From February 1940 the WVS became involved with assisting local authorities with salvage, which continued throughout the Second World War. It involved collecting a verity of items such as pans, newspapers, milk bottle tops and books. The WVS also enlisted children for salvage work in the Cog Scheme, so called because of the idea that salvage was a vital part of the war machine, which became very popular. I have recently been working on the cataloguing and repackaging of our collection of Narrative Reports. In these reports were some interesting stories about the WVS’ role in Salvage.
I thought that I would share some of those stories.
Lancashire, Cadishead, April 1943
A Cog decided to play an April Fool’s Joke on his Headmaster resulting in him losing his salvage badge for a fortnight.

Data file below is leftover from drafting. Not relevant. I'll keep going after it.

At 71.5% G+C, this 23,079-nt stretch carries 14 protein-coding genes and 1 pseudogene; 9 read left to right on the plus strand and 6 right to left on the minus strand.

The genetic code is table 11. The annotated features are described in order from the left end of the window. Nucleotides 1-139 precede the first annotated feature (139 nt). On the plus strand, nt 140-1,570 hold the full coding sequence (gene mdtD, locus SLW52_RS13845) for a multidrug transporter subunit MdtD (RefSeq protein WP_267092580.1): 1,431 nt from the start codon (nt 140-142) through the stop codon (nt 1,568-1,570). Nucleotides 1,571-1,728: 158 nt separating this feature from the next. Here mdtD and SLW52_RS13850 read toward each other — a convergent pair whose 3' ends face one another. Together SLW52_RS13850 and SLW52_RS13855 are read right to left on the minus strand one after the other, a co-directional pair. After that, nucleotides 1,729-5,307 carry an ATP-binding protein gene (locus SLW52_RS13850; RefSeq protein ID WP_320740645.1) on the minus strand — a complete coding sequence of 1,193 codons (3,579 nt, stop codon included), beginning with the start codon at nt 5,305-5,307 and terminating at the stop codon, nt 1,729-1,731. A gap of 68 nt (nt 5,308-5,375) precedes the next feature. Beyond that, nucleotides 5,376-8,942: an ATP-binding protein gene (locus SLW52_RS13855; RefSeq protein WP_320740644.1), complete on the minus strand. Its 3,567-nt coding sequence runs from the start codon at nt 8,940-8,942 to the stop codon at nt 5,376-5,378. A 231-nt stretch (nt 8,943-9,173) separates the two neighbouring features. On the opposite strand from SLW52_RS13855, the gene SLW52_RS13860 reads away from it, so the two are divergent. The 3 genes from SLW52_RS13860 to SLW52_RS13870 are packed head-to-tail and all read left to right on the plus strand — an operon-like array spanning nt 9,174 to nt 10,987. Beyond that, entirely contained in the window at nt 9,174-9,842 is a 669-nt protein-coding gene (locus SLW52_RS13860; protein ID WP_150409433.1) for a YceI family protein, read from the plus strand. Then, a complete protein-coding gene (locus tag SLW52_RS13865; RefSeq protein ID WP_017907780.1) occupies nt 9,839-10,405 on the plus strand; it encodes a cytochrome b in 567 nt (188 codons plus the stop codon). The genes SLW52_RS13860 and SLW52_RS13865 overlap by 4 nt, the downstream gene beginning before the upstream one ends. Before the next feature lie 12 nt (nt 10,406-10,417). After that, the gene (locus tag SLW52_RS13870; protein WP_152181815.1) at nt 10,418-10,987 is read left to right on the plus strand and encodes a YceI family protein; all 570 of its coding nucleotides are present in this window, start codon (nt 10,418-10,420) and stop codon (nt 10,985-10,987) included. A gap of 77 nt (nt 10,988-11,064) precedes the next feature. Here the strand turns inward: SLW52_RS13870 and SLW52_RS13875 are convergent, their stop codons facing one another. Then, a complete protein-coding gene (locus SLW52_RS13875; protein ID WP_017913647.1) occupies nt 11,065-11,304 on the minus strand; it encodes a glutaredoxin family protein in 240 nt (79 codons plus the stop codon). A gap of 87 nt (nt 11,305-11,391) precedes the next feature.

‘On April 1st he went into school and reported to the Headmaster that a certain Lady had a large sack of paper which she wanted collecting that day. A little later in the morning the Headmaster came to the classroom where the boy was busy working and said “after you have finished your work you can go in and bring the sack of paper”. Imagine the Surprise of the headmaster when he replied “She hasn’t any Sir you are an April fool” The headmaster told me he was greatly amused although he dare not show it in front of the class.’
Some Members also recruited the services of the local police force to collect items for the campaign.
Devonshire, Axminster Rural, January 1944
‘On the 15th and 20th went round the district in a police car with a loud speaker. The driver and I took it in turn to talk, which we did to varied audiences, apparently empty villages, where windows opened, and people appeared, or to crowds, and to above all to enthusiastic school children, who showed us their badges with pride.’
Picture: Bringing in salvage for COG Scheme in Thurston 1939-1945 WRVSA&HC/WRVS/HQ/P/SAL/COG001.